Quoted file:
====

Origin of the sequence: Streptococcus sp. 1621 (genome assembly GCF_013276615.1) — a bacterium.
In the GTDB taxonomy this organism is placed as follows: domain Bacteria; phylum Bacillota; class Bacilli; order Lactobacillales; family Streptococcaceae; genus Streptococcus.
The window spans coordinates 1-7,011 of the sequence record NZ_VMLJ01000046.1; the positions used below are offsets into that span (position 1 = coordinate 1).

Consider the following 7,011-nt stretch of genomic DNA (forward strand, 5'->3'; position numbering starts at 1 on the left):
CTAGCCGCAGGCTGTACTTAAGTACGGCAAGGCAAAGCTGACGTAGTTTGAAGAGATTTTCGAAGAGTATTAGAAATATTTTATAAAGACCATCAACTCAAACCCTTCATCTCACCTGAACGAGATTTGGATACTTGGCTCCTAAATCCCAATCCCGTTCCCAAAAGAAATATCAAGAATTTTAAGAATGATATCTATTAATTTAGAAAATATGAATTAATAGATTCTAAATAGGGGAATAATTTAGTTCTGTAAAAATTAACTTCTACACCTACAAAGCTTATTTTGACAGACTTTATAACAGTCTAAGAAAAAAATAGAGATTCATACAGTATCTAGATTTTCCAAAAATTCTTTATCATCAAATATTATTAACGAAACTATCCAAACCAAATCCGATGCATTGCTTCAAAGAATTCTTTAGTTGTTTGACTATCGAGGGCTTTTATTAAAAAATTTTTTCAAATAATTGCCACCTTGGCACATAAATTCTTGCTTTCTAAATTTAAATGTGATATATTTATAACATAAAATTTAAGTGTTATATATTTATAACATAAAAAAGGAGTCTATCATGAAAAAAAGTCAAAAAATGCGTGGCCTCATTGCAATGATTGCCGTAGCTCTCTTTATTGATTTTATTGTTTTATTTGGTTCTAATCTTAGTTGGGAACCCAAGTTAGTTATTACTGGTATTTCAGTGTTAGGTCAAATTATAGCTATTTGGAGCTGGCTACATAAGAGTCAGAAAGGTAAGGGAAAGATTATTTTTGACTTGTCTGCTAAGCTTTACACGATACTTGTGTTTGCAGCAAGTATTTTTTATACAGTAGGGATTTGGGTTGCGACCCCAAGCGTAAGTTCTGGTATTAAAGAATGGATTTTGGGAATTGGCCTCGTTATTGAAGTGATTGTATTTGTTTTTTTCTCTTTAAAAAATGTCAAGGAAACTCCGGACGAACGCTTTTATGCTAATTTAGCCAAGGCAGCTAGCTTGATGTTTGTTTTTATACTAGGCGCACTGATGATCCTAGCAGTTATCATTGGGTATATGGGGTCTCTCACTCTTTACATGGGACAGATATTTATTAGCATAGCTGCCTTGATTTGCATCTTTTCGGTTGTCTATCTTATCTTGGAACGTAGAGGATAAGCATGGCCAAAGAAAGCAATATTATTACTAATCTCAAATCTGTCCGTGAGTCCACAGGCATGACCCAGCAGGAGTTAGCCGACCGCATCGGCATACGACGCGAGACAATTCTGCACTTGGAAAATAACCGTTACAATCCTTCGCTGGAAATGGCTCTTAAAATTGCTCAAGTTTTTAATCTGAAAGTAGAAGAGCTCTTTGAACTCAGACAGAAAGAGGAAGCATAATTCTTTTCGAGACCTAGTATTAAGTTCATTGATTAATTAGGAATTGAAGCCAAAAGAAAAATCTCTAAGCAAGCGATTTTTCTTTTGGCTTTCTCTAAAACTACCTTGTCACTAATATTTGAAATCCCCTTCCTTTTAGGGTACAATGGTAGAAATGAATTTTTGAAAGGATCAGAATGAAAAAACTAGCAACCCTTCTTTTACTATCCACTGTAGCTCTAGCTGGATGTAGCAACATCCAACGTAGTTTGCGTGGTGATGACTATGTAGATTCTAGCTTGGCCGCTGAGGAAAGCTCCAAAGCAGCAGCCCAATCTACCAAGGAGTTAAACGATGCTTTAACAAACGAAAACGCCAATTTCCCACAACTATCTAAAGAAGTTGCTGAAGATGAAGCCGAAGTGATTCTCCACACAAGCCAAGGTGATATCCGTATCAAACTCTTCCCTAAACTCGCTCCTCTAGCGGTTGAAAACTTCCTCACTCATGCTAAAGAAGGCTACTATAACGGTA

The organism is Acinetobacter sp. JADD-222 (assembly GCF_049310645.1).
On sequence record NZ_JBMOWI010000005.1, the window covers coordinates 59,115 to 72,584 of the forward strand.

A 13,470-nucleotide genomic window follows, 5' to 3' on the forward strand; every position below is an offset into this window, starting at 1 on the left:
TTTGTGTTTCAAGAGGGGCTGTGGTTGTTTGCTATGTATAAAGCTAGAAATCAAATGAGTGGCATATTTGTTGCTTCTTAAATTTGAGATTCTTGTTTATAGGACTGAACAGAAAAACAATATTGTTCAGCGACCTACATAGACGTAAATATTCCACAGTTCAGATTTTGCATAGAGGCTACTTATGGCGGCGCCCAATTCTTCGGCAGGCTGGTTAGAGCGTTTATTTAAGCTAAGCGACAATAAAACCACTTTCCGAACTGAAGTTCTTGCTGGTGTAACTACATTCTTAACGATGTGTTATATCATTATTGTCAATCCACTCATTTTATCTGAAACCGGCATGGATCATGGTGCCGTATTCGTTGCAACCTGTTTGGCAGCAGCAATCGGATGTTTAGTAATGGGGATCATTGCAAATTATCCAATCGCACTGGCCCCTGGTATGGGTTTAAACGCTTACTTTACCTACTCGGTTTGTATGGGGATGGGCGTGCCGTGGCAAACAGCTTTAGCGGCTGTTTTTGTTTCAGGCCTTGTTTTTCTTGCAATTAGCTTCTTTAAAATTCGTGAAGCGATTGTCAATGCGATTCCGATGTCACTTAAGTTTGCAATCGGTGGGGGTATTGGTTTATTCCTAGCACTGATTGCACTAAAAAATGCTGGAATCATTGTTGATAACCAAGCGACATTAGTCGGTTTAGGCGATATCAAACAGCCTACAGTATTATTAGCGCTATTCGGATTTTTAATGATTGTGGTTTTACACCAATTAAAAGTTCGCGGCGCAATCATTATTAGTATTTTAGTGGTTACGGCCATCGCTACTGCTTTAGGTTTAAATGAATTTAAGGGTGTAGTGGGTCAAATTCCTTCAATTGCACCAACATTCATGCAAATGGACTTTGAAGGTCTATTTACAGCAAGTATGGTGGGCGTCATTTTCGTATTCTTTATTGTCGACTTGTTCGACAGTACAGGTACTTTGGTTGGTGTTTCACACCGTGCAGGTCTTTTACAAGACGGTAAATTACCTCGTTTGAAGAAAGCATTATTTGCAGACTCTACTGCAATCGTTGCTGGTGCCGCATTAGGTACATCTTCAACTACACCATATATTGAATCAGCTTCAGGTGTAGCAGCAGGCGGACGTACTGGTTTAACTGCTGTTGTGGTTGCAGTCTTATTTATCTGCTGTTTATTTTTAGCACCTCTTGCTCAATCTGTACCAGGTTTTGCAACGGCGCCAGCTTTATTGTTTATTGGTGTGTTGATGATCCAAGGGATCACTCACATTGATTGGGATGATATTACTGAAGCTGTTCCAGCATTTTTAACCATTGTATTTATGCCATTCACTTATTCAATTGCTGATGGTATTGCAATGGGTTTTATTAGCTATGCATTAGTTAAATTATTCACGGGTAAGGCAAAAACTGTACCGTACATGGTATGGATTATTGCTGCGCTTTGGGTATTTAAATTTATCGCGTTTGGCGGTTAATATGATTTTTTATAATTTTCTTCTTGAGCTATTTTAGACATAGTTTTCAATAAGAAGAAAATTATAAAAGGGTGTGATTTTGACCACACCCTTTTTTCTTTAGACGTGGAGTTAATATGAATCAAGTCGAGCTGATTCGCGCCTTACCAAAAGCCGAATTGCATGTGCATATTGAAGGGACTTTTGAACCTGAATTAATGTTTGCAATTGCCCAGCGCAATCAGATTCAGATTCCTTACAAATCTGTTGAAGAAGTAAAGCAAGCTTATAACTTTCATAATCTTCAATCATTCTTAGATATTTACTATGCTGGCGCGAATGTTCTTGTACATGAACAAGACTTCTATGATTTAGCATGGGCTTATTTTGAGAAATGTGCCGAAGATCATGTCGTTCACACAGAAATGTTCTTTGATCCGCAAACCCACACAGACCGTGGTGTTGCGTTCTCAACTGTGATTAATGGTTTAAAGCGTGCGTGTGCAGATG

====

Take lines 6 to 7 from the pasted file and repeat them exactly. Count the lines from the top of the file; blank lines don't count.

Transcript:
The organism is Acinetobacter sp. JADD-222 (assembly GCF_049310645.1).
On sequence record NZ_JBMOWI010000005.1, the window covers coordinates 59,115 to 72,584 of the forward strand.